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I’ve been so busy lately that I haven’t even had time to get my usual winter blahs. Maybe they’re still coming, but I don’t know. I don’t know much of anything anymore, not having any time to stop and think.
But there. Complaining over. After all, I’m at home today on a beautiful sunny afternoon, trying to enjoy sitting around. One of the side effects I’ve noticed of being super-busy is monkey mind. It’s a Buddhist term that I learned from reading Nathalie Goldberg, who used it to talk about that restlessness of mind that makes it difficult to slow down, concentrate, and write. Well, in case you can’t tell by the previous awkward sentences, I am having difficulty with that writing part. But beyond that I’ve gotten so used to running around that I’m having a hard time staying put at home and just appreciating my leisure time. I keep looking around for something to clean, something to panic about, something to put on my to-do list. When I find something, I do it halfway and then get distracted by another thing that I really should be doing instead.
I thought I’d pin myself down at home for a while by focusing on monkey bread. This is a long overdue recipe preparation, as it’s from a blog I was paired with a long time ago for a taste & create event: The Vegetarian Hausfrau. She writes twice a week from Germany, and her site offers many wonderful, healthful recipes, so of course when I was browsing through it, I got fixated on something unhealthy. Monkey bread has sweet dough, slathered in butter and heavily layered with sugar and cinnamon. Just what I need to calm (or, um, sedate) my monkey mind.
This is a lovely old-fashioned recipe that’s easy to assemble. The only time-consuming part is the rolling of little dough balls, which must then be dunked in melted butter then coated in a sugar/cinnamon mixture. It’s like mini cinnamon rolls when it’s baked. And it’s so good that my monkey hands couldn’t resist pulling pieces out to put in my monkey mouth before I even finished photographing. Take that, monkey mind! Thanks to The Vegetarian Hausfrau for a great recipe!
I say super-caramel, because it really was. Caramel cake, caramel icing, and in my case, caramel drizzle. This cake was moist, and I think probably in my case, too dense. I’m not a cake-lover or a cake baker, and it seems that more often than not, my cakes are heavy. Why? I don’t know. I guess because I don’t adore cakes, I’m not putting the love into them that they deserve. They fall flat out of resentment. I did, however, adore the icing. With browned butter and dark caramel and a pinch of salt, the icing was rich, sweet and delicious. If it weren’t totally inappropriate, I could eat this icing straight out of a bowl. Of course, then I’d probably end up very, very sick.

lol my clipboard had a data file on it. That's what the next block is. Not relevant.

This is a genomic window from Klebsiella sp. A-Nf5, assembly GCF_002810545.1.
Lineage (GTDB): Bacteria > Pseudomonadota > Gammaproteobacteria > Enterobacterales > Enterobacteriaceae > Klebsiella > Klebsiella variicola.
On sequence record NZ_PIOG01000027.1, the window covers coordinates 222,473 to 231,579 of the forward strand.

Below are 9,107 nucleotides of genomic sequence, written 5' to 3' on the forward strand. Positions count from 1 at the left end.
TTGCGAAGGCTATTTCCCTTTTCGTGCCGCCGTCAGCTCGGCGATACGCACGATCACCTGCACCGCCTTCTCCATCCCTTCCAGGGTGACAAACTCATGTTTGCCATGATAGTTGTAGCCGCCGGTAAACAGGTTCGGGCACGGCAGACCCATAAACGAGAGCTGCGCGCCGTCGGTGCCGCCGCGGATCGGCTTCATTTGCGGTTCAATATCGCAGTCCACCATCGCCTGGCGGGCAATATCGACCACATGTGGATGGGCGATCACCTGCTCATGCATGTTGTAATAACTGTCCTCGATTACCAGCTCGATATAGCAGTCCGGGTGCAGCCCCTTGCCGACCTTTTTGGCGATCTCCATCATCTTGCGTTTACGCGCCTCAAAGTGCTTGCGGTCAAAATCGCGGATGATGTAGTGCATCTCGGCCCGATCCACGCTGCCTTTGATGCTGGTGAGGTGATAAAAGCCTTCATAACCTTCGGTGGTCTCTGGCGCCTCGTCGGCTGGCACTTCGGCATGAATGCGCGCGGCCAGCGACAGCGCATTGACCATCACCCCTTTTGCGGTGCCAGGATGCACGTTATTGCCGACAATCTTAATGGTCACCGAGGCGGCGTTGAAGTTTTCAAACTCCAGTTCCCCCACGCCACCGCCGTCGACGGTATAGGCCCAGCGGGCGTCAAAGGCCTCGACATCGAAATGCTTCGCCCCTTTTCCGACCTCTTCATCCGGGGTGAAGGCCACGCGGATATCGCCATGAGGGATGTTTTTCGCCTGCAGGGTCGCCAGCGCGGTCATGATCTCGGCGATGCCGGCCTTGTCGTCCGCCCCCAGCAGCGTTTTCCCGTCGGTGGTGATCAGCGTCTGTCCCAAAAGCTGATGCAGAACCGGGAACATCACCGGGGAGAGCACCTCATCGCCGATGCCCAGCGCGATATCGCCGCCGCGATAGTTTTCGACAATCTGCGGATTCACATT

This wasn’t my first time making caramel, so I didn’t have any problems with it, though I’ve ruined many a caramel to get to this point. What I love most about making it is the suspense– standing over the pot watching the sugar syrup boil in thick bubbles that look like alien eyeballs, and worrying as it gets darker and darker that I’ll wait too long, just a second too long, and I’ll end up with burnt muck instead of dark, rich, bittersweet syrup. I feel so accomplished when I don’t ruin it. I love any opportunity to make a caramel!
So, that’s my caramel cake report. The cake itself was nice but I probably won’t make it again. The icing… that I can’t wait to recreate. Maybe on top of carrot cake next time!
Thanks to Dolores at Chronicles of Culinary Curiousity and her co-hosts Alex of Blondie and Brownie, Jenny of Foray into Food and gluten-free adapter Natalie of Gluten-a-Go-Go for a fun caramel-laden challenge. For the recipe, please see the above Bay Area Bites link. And if you want more caramel cake (I know you do!), check out the Daring Bakers Blogroll!